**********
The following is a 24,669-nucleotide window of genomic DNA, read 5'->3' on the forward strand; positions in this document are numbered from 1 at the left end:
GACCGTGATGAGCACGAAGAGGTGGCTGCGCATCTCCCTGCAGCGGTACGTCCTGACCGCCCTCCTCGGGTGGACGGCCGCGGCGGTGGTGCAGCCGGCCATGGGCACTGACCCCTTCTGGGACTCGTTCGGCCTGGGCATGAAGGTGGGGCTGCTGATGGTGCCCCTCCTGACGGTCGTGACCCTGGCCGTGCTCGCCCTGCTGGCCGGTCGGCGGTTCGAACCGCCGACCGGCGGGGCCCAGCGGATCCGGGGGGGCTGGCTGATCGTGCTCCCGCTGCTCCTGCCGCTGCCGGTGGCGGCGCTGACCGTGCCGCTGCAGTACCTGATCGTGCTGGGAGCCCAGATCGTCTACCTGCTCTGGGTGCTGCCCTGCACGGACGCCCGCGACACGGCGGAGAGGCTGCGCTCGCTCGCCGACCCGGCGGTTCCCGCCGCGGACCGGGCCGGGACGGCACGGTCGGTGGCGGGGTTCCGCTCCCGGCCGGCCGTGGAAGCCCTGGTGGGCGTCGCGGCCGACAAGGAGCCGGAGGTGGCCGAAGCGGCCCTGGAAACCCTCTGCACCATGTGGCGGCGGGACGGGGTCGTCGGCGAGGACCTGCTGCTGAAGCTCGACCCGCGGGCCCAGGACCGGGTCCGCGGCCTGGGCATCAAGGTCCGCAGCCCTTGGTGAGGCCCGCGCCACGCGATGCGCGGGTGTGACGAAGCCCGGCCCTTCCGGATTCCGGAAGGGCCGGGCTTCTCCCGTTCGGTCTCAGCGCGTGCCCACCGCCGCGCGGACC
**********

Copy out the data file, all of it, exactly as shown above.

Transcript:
The following is a 24,669-nucleotide window of genomic DNA, read 5'->3' on the forward strand; positions in this document are numbered from 1 at the left end:
GACCGTGATGAGCACGAAGAGGTGGCTGCGCATCTCCCTGCAGCGGTACGTCCTGACCGCCCTCCTCGGGTGGACGGCCGCGGCGGTGGTGCAGCCGGCCATGGGCACTGACCCCTTCTGGGACTCGTTCGGCCTGGGCATGAAGGTGGGGCTGCTGATGGTGCCCCTCCTGACGGTCGTGACCCTGGCCGTGCTCGCCCTGCTGGCCGGTCGGCGGTTCGAACCGCCGACCGGCGGGGCCCAGCGGATCCGGGGGGGCTGGCTGATCGTGCTCCCGCTGCTCCTGCCGCTGCCGGTGGCGGCGCTGACCGTGCCGCTGCAGTACCTGATCGTGCTGGGAGCCCAGATCGTCTACCTGCTCTGGGTGCTGCCCTGCACGGACGCCCGCGACACGGCGGAGAGGCTGCGCTCGCTCGCCGACCCGGCGGTTCCCGCCGCGGACCGGGCCGGGACGGCACGGTCGGTGGCGGGGTTCCGCTCCCGGCCGGCCGTGGAAGCCCTGGTGGGCGTCGCGGCCGACAAGGAGCCGGAGGTGGCCGAAGCGGCCCTGGAAACCCTCTGCACCATGTGGCGGCGGGACGGGGTCGTCGGCGAGGACCTGCTGCTGAAGCTCGACCCGCGGGCCCAGGACCGGGTCCGCGGCCTGGGCATCAAGGTCCGCAGCCCTTGGTGAGGCCCGCGCCACGCGATGCGCGGGTGTGACGAAGCCCGGCCCTTCCGGATTCCGGAAGGGCCGGGCTTCTCCCGTTCGGTCTCAGCGCGTGCCCACCGCCGCGCGGACC